centum per annum on the same being payable to said Eads, his assigns, and legal representatives, semi-annually, from the date when a channel of thirty feet in depth and three hundred and fifty feet in width shall have been first secured, so long as said money, or any part thereof, is held by the United States." (Page 464.)
Payments for the maintenance of the channel during the twenty year period were regulated as follows:
** That after said channel of thirty feet in depth and of not less than three hundred and fifty feet in width shall have been secured, one hundred thousand dollars per annum shall be paid in equal quarterly payments during each and every year that said channel of thirty feet in depth and three hundred and fifty feet in width shall bave been maintained by said Eads and his associates by the effect of said jetties and auxiliary works aforesaid in said pass, for a period of twenty years, dating from the date on which said channel of thirty feet in depth and three hundred and fifty feet in width shall
be first secured: Provided, however, That no part of such annual compensation shall be paid for any period of time during which the channel of said pass shall be less than thirty feet in depth and three hundred and fifty feet in width, as hereinbefore specified.” (Page 464.)
The final release and payment of the one million dollars reserved as security for the maintenance of the channel for twenty years was thus stipulated :
"That the said channel of thirty feet in depth and three hundred and fifty feet in width having been maintained for ten years, one-half of the one million dollars hereinbefore mentioned shall be released and paid to said Eads, his assigns, or legal representatives; and said depth and width having been maintained for ten additional years, the remaining half of the said one million dollars shall be released and paid as aforesaid." (Page 465.)
The act further provides (p. 466) for annual reports by the Secretary of War to Congress of all important facts relating to the jettees and auxiliary works, “ to the end that the Congress of the United States may be kept fully advised as to the faithfulness and efficiency with which the said works are being executed."
The act of June 19, 1878 (20 Stat., 168), modifies the terms of payment under the contract of March 3, 1875, and provides for the appointment by the President of a board of five Army engineers to examine the works and make a full report to the President, which shall be laid before Congress.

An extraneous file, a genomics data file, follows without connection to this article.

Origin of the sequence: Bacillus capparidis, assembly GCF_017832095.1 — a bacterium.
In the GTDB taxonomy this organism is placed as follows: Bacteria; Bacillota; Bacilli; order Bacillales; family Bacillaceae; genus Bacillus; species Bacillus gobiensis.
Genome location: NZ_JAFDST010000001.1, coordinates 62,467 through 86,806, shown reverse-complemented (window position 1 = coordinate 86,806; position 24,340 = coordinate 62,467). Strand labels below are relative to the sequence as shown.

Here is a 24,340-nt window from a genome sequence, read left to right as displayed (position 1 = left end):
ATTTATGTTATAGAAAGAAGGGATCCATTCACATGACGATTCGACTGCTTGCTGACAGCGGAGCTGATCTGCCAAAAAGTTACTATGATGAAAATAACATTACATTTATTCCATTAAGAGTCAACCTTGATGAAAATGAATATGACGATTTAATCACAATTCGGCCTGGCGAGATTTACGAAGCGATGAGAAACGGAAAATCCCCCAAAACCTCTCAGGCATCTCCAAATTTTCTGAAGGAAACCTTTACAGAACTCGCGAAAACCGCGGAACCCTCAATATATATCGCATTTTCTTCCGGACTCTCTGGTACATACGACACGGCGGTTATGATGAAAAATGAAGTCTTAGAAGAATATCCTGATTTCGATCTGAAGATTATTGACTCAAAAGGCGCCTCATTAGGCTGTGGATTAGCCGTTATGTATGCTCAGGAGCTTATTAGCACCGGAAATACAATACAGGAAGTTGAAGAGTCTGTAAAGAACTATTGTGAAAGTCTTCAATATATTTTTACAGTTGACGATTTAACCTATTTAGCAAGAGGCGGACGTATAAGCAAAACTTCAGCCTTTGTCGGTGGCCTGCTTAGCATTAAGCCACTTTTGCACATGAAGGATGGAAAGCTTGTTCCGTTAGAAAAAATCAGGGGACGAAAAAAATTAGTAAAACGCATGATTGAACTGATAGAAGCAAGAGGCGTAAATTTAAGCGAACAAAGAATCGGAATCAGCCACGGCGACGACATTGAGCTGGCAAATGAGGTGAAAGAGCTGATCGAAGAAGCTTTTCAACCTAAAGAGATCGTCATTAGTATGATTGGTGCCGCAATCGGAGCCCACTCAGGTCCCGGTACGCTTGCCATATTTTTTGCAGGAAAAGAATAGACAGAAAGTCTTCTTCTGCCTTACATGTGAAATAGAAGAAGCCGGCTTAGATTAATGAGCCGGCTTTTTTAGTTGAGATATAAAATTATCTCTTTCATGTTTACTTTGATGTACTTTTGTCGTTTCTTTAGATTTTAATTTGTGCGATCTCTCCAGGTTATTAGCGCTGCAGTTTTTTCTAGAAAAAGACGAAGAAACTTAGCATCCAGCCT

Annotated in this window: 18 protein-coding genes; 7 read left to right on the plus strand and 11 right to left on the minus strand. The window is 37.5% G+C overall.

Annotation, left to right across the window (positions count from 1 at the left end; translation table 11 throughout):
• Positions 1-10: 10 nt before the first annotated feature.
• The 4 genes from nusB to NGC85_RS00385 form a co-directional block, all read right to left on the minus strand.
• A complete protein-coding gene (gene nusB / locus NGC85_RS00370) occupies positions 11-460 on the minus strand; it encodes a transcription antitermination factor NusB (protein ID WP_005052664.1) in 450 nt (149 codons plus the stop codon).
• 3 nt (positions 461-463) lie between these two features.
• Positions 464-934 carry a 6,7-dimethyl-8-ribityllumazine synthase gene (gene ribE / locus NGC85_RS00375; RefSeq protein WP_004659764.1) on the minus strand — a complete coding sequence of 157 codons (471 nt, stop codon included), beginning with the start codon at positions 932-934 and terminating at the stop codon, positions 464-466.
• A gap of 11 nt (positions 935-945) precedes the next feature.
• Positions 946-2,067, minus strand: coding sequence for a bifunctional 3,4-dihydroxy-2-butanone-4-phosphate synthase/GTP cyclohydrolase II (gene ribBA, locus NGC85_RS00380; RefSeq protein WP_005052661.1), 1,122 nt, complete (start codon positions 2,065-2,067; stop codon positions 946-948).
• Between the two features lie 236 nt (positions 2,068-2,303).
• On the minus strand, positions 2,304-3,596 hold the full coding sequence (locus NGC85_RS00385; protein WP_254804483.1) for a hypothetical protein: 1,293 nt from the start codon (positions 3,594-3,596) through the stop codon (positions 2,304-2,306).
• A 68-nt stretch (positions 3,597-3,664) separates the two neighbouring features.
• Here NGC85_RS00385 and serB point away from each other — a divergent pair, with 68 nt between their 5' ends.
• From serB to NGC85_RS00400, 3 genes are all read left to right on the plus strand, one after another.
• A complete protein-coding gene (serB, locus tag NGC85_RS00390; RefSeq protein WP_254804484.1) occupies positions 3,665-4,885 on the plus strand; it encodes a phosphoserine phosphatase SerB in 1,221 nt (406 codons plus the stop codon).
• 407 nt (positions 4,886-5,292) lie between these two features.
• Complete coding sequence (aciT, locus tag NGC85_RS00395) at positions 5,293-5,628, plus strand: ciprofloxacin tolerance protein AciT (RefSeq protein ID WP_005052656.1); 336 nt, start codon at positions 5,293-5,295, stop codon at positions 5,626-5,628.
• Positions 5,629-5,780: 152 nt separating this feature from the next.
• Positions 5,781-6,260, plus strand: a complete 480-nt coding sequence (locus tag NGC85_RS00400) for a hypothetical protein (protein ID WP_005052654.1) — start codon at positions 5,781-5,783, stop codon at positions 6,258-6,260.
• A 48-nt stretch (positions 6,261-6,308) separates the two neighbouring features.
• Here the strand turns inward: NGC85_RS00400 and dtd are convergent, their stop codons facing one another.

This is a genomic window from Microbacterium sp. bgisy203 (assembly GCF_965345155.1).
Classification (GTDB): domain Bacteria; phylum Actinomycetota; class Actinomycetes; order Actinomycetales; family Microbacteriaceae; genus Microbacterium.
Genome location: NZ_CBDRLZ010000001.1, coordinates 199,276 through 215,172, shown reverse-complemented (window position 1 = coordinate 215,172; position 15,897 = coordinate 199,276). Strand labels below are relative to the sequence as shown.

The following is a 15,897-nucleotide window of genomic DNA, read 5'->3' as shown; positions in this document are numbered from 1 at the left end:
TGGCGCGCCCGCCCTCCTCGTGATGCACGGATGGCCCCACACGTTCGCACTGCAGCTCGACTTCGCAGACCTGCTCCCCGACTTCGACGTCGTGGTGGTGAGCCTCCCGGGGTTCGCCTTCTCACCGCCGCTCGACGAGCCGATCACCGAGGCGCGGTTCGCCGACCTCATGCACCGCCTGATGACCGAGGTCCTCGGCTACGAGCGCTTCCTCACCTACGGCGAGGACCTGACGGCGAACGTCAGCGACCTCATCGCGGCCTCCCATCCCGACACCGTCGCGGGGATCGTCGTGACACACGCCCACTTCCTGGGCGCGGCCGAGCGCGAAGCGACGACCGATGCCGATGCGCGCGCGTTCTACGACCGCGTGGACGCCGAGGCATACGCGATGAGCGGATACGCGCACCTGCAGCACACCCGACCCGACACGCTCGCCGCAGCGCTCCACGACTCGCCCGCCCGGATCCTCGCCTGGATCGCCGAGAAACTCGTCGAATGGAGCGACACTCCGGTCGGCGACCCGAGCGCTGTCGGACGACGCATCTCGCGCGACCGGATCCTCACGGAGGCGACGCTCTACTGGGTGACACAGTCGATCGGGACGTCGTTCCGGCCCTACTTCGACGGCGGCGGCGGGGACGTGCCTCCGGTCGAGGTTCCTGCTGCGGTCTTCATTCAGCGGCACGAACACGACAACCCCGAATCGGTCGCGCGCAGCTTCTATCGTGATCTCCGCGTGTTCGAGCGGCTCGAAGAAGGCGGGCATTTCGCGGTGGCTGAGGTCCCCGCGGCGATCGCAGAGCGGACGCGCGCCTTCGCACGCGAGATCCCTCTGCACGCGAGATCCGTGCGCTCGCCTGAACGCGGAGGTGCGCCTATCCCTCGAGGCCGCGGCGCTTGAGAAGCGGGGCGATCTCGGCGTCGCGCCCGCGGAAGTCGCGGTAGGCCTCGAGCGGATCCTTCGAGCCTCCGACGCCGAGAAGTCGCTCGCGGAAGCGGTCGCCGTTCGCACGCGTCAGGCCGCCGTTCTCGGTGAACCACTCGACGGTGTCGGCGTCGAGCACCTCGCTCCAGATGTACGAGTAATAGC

The act of March 3, 1879 (20 Stat., 365), makes an appropriation of $24,000 for examination and surveys of the South Pass to ascertain the depth and width of the channel secured and maintained, and to enable the Secretary to make full reports to Congress respecting the character and permanency of the works.
Such being the essential provisions of the contract between the United States and James B. Eads, you enclose in your communication of the 26th ultimo, a letter of the Chief of Engineers of the United States Army, of that date, presenting the following statement of facts, and formulating the question upon which an opinion is desired:
“The statutory channel, of the width and depth required by the contract, was secured by the contractor on July 8, 1879, and the first moiety of the $1,000,000 above named, reserved as a pledge, was appropriated by joint resolution of Congress, approved February 14, 1889 (25 Stat., 1335), and was duly paid, after ten years of maintenance.
“For the maintenance of the channel, so secured, Eads was to be paid $100,000 per annum, in equal quarterly payments, during every year said channel should be maintained for a period of twenty years, commencing on the date when the channel should be first secured; this time began to run July 8, 1879.
"Under the interpretation by the Attorney-General (16 Opin., 392) the terms “quarterly” and “annual” in their application to payment for maintenance of channel, after completion, have reference to the time during which the completed channel is maintained, excluding from the computation of such time all periods of failure to maintain the channel.
" The method of determining the maintenance of the channel is by examination and surveys, under the direction of an officer of the Corps of Engineers, the expense of such examinations and surveys being specially provided for by Congress. At the expiration of every period during which the channel has been maintained at the required width and depth for three full months, or ninety days, the engineer officer in charge certifies to the fact, and, upon his certificate, the 'quarterly' payment is made.
• Quarterly' payments, under the rule as stated, have been made to the contractors from July 8, 1879, to date, and during all this time the channel, of the width and depth required by the contract, has been maintained by the contractors, with the exception of occasional interruptions caused by deposits of silt or mud in the channel, or change in the bed of the stream, which remain until removed either by the action of the river itself or by auxiliary work by dredging
" The action of the War Department in accepting the work of the contractors in the maintenance of the said channel has been regularly reported to Congress in the annual reports of the Chief of Engineers, showing, as to